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The Cost of Chaos

During the first week of the new year, when we tend to gaze optimistically at the road ahead, a headline from the Associated Press announced “Americans’ job satisfaction lowest in 22 years.”

The article then went on to say “That is the lowest level ever recorded by the Conference Board research group in over 22 years of studying the issue. If the job satisfaction trend is not reversed, economists say, it could stifle innovation and hurt America’s competitiveness and productivity. It also could make unhappy older workers less inclined to take the time to share their knowledge and skills with younger workers.”

Well, that got my attention! Of course there are many reasons for the decline, including the worst recession since the 1930s and the fact that downsizing has created more work and more demands on the workers who’ve survived the cuts. That doesn’t change the fact, however, that such a decline has somber implications for businesses, and executive teams need to address this issue in their organizations.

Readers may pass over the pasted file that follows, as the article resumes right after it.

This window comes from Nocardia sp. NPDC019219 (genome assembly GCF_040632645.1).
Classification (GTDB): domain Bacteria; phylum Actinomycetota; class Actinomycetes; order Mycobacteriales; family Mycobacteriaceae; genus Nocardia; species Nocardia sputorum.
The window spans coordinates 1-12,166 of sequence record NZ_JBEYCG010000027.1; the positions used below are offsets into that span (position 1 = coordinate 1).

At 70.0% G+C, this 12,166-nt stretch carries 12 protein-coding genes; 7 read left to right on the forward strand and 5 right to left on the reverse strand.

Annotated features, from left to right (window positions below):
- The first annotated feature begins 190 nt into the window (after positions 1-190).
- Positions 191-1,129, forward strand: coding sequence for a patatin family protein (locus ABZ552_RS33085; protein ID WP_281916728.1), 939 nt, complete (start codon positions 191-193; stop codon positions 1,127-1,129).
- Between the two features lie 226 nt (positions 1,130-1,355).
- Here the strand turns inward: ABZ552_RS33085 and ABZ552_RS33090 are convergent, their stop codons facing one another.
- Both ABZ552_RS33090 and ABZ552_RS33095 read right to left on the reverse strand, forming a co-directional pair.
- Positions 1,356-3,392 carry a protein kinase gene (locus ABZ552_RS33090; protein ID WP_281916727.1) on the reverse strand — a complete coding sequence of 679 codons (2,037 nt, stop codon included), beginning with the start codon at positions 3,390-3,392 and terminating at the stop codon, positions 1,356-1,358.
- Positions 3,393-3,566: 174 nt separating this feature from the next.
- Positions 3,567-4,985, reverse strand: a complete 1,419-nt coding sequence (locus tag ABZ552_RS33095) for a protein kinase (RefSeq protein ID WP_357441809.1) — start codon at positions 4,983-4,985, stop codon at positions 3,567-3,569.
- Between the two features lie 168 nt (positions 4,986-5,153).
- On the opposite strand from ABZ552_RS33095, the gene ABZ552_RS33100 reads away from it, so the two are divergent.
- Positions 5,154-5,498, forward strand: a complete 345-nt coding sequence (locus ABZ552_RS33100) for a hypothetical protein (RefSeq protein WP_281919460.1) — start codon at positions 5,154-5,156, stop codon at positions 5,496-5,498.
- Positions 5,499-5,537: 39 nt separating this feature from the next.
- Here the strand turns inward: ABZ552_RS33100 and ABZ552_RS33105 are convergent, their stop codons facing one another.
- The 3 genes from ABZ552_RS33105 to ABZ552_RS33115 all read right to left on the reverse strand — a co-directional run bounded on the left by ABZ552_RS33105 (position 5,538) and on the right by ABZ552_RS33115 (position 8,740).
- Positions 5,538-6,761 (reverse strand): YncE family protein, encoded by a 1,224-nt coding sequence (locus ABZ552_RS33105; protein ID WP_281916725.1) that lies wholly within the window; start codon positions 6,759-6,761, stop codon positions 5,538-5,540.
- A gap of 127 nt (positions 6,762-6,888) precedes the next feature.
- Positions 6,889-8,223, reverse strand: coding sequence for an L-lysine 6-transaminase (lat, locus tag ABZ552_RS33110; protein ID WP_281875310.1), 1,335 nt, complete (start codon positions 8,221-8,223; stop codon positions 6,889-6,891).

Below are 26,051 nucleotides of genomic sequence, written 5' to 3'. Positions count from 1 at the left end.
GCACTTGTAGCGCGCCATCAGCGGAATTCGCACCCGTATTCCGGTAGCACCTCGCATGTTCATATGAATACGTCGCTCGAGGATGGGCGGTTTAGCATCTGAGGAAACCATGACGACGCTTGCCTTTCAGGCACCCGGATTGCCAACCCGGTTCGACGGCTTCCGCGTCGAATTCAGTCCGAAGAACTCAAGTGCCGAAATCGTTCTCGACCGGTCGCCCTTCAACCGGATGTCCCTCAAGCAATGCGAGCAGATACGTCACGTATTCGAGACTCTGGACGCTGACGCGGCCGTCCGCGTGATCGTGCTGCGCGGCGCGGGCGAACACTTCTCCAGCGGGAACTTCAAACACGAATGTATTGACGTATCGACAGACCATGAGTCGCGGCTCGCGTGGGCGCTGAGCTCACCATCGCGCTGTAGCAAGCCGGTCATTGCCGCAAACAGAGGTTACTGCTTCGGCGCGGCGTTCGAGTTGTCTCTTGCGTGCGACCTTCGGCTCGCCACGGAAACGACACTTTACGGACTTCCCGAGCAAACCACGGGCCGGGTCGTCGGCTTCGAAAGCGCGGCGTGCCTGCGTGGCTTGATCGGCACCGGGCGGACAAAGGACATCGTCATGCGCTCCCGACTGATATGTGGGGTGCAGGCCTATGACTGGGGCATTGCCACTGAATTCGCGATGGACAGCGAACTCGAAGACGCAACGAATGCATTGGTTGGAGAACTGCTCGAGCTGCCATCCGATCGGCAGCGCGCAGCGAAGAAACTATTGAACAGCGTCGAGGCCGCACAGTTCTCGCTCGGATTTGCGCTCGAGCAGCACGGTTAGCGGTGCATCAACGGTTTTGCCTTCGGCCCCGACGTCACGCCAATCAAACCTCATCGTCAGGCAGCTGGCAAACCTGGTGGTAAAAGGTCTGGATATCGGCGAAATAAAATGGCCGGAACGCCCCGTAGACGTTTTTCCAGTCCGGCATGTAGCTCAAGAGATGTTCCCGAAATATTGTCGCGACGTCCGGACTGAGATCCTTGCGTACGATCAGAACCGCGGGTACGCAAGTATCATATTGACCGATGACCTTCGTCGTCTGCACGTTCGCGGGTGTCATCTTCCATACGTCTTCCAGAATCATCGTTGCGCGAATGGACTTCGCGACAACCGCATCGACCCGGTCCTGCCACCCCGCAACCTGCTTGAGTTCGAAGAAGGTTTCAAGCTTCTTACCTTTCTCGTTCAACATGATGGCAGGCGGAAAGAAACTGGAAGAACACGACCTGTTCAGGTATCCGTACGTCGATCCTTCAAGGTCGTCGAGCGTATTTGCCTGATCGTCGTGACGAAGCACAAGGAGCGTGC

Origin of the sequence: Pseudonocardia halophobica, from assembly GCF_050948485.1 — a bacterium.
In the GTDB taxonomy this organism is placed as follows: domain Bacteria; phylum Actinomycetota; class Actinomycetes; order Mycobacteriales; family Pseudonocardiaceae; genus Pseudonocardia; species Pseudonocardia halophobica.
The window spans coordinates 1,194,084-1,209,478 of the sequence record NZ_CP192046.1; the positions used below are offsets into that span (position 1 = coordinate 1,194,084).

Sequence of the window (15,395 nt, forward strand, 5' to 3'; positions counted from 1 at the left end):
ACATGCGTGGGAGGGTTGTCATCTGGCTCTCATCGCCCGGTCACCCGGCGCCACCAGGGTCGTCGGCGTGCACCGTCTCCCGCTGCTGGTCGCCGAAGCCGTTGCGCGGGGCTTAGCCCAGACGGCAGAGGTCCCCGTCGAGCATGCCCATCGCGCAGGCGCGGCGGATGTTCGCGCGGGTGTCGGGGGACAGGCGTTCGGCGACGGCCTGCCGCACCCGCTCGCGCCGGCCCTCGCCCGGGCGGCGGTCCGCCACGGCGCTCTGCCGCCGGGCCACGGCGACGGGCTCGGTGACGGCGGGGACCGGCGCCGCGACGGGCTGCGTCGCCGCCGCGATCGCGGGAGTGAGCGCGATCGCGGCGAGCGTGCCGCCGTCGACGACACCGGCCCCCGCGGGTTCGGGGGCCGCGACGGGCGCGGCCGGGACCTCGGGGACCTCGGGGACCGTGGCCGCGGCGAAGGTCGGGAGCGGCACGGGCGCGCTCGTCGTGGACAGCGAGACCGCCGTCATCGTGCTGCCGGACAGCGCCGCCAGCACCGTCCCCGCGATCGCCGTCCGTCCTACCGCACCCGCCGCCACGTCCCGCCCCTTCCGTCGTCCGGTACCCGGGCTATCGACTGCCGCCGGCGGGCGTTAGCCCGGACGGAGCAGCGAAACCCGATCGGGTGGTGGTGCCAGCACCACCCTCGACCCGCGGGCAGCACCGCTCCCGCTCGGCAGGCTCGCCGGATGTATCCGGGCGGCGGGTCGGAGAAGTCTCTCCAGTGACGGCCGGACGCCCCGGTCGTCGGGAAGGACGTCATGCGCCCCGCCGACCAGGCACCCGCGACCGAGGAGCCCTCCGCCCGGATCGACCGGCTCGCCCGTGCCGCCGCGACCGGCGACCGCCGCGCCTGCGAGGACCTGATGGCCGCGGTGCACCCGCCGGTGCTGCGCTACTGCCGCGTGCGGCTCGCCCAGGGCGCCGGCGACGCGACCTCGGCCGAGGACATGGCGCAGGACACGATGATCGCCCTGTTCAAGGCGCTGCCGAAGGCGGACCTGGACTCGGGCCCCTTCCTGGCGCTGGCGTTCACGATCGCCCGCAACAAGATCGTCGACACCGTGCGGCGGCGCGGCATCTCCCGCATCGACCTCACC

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“We have a great strategy but have trouble executing it.”

Have you had this thought lately?

“This year we’ll include a wide range of employees to assist in developing our revenue strategy. People will feel involved, they’ll fully understand the reasoning behind why we’re moving in this particular direction, and they’ll have ownership of the strategy. In fact, this is so important we’ll even hire an outside facilitator and conduct the strategy sessions off-site so there will be no distractions. The result will be a well thought out plan for moving the company forward. Perfect.”

Not really. Because, as we all know, the challenge of implementing that strategy is what trips us up. We put a great deal of time and energy into developing a strategy, but daily tasks, emergencies, and problems cry out and divert us from strategic initiatives. Six months down the road we’re sitting in a meeting struggling with familiar issues, and the great strategy we developed is long forgotten or ignored.